Phyathai Hospital 1

Address: 364/1 Thanon Si Ayutthaya, Thanon Phaya Thai, Ratchathewi

Tel: 02 201 4600

Phyathai Hospital 2

Address: 943 Phahonyothin Rd, แขวง พญาไท Phaya Thai

Tel: 02 271 6700

Phyathai Hospital 3

Address: 111 Phet Kasem Rd, Pak Khlong Phasi Charoen, Phasi Charoen

Tel: 02 467 1111

Email: [email protected]

MedPark Hospital

MedPark Hospital is a luxury private hospital located in Rama IV Road. Recently opened, they hire only experienced medical professionals who have been working with other leading private hospitals in Thailand. 

Featuring modern medical facilities, MedPark Hospital stands on the same level as Bumrungrad International Hospital and Bangkok Hospital but prices are slightly more affordable. 

Address: 3333 Rama IV Road, Khlong Toei

Tel: 02 023 3333 

Email: [email protected]


There are also other good government hospitals in Bangkok, you can check out Vajira Hospital and Phramongkutklao Hospital

Chiang Mai

If you live outside of Bangkok, while your options are more limited, there is always at least one major governmental hospital in every province. 

Chiang Mai has good options as it is a popular spot for retirement in Thailand.  

Lanna Hospital

Lanna Hospital is one of the best private hospitals in Chiang Mai and generally recommended by Thai locals. 

They have English-speaking staff. While this hospital especially advertises its cardiology ward, they provide good treatment for outpatients in need of easy and simple care. 

Because of its popularity, you can expect Lanna Hospital to be crowded and with long waiting times. 

Address: 1 Sookasam Road, Chang Phueak, Chiang Mai

Tel: 052 134 777

Email: [email protected] 

Maharaj Nakorn Chiang Mai Hospital (Suan Dok Hospital)

Maharaj Nakorn Chiang Mai Hospital is a well known hospital and medical school in Northern Thailand, and able to provide high quality tertiary care. Generally speaking, doctors and nurses working in this hospital have also studied abroad. It’s a very reliable hospital, but also very crowded. 

Address: 110 Inthawarorot Road, Sri Phum, Chiang Mai

Tel: 053 936 150

Email: [email protected]

Bangkok Hospital Chiang Mai

Bangkok Hospital Chiang Mai is operated by BDMS. Chiang Mai locals consider it  the best and also the most expensive private hospital in Chiang Mai. 

The hospital only employs experienced doctors and is equipped with modern medical facilities. It should be your go-to hospital if you have private health insurance. 

Bangkok Hospital Chiang Mai is located slightly outside the city area at Superhighway Chiangmai-Lampang Road. 

Address: 88/8-9 Superhighway Chiangmai-Lampang Road, Tambon Nong Pa Khrang, Mueang Chiang Mai District

Tel: 052 089 888 

Email: [email protected]

Chiang Mai Ram Hospital

Chiang Mai Ram Hospital is part of the Ramkhamhaeng Group, another large hospital group in Thailand. 

It’s the oldest international hospital in Chiang Mai, so facilities in certain areas can be quite old. However, prices are a little more reasonable than Bangkok Hospital.  

Chiang Mai Ram Hospital is located right at the moat area.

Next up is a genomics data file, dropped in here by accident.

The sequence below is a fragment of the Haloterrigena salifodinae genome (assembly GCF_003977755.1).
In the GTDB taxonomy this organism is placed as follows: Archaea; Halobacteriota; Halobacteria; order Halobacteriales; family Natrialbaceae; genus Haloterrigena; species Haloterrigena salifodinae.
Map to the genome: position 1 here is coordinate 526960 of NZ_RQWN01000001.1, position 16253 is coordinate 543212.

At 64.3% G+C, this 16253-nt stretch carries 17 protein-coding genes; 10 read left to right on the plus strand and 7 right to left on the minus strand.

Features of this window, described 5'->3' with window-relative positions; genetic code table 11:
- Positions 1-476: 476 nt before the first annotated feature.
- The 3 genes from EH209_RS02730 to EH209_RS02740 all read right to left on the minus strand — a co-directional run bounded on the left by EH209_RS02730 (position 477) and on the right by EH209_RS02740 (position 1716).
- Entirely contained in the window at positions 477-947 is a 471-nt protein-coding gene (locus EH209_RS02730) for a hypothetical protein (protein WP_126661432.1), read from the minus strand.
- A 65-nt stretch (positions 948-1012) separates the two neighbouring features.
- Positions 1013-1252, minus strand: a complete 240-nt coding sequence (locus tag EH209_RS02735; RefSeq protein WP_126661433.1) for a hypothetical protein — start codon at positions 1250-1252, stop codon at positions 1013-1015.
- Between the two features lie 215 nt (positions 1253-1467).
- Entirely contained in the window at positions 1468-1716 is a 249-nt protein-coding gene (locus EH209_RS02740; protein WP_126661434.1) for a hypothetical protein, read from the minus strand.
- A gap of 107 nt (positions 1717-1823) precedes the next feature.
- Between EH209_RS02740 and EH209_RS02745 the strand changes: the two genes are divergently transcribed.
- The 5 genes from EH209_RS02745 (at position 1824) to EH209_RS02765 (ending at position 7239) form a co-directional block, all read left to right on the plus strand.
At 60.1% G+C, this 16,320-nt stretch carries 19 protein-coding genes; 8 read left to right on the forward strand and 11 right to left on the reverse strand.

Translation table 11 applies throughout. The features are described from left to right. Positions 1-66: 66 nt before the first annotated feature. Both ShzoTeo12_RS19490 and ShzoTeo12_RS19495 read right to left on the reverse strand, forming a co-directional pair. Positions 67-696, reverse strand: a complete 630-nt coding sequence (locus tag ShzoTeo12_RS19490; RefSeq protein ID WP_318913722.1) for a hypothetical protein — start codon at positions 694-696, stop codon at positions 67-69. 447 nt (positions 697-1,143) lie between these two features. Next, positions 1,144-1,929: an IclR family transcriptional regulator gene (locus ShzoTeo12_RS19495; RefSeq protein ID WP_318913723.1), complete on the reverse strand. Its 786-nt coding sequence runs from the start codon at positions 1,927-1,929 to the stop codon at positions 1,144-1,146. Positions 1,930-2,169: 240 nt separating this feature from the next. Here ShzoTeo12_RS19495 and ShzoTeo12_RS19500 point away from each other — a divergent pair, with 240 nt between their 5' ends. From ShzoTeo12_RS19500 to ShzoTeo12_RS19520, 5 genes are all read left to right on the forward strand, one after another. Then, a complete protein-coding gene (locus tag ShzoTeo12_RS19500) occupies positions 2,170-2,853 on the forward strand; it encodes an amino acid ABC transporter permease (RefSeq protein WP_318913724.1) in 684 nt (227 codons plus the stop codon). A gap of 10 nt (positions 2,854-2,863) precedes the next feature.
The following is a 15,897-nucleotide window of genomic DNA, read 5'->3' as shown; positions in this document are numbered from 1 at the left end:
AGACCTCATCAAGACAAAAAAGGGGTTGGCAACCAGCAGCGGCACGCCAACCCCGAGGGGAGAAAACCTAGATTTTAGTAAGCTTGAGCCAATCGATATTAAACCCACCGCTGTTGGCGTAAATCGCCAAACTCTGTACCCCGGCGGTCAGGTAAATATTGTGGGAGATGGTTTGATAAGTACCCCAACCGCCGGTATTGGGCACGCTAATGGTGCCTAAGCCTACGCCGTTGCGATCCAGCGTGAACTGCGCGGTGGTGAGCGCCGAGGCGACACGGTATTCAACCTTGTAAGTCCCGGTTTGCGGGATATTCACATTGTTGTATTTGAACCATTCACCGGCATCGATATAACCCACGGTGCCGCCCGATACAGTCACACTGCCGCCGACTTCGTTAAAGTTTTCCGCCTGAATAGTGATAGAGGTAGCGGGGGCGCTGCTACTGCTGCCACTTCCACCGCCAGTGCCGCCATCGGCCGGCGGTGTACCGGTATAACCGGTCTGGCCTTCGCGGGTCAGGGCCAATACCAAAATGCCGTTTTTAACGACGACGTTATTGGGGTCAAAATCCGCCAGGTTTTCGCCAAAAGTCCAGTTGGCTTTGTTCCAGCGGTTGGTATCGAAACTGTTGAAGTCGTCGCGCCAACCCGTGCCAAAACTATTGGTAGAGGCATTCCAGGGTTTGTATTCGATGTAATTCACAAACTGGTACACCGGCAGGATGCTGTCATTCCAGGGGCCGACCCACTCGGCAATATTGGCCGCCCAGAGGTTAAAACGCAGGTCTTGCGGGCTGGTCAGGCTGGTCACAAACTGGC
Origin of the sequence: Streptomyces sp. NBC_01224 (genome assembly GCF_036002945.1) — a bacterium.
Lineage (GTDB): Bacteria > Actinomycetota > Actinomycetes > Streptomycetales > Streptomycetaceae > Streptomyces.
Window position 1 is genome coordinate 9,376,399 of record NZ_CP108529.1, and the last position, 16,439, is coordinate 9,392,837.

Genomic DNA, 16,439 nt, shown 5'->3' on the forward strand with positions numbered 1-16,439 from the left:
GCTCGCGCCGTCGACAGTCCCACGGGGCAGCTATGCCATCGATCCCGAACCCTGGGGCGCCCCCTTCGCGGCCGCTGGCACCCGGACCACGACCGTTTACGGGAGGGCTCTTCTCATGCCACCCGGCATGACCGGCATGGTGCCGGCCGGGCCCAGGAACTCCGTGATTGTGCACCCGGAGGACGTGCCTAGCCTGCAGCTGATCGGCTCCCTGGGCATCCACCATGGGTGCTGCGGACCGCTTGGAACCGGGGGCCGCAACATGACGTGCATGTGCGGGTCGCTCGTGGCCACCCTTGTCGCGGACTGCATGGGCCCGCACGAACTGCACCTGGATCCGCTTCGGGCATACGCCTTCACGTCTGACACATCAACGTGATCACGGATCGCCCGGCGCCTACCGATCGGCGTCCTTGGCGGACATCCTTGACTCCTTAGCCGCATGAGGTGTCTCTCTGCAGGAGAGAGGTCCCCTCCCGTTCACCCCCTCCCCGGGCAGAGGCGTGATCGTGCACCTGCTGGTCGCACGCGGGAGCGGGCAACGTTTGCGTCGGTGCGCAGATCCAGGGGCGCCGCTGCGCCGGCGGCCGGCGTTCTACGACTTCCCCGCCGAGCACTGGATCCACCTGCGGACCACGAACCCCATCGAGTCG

Address: 8 Bunrueang Rit Rd, Tambon Su Thep, Mueang Chiang Mai District

Tel: 053 920 300 

Email: [email protected]

McCormick Hospital Chiang Mai

McCormick hospital was the very first hospital in Chiang Mai. It was founded by a group of missionaries in 1888. It’s a medium-sized hospital and provides various types of treatments. 

Being a religious hospital, they are more affordable than other private hospitals. They also have their own nursing school operated under Payap University. 

Address: 133 Kaeonawarat Rd Wat Ket Mueang Chiang Mai District

Tel: 053-921777 Email: [email protected]


The large population of the island of Phuket means there are a good selection of hospitals, including a couple of public offerings and private care as well.

Vachira Phuket Hospital

Vachira Hospital is the highest-rated public hospital in Phuket and a go-to option for most locals. 

They can meet any need from emergencies, in-patient surgeries, dental, orthopedic, cardiac specialists, even a cosmetic surgery wing. 

They are renowned for qualified and experienced doctors and state-of-the-art equipment. As with others on this list, go early as you will face queues at every stage of treatment at this popular and affordable local hospital. 

Address: 353 Yaowarat Road, Taladyai, Muang, Phuket, 83000

Tel: +66 (0)76 361 234

Email: [email protected]

Phuket Provincial Administrative Organization Hospital

Phuket Provincial Hospital is called Aor Bor Jor by locals. This big facility is another great option for emergencies or any kind of care you need. 

With an orthopedic center as well as very modern surgery facilities, pediatrics, OBGYN, dental, ENT, physiotherapy, and imaging equipment for X-Ray and CT Scans, you are getting great care at a very low price in this public hospital. 

Address: 18 – 20 Anuphas Phuket Karn Road, Talard Yai, Muang, Phuket, 83000

Tel: +66 (0)76 358 888

Email: [email protected]

Bangkok Hospital Phuket

There are two branches of Bangkok Hospital here, which are Bangkok Hospital Phuket and Bangkok Hospital Siriroj

They are the two main international hospitals on this island and both of them are located inside the city area. 

Since there is a large expat population in Phuket, the waiting time for these two hospitals can be longer than their main branch in Bangkok. Parking spaces can be limited as well. 

Prices are among the highest in Phuket, but you get access to quality care.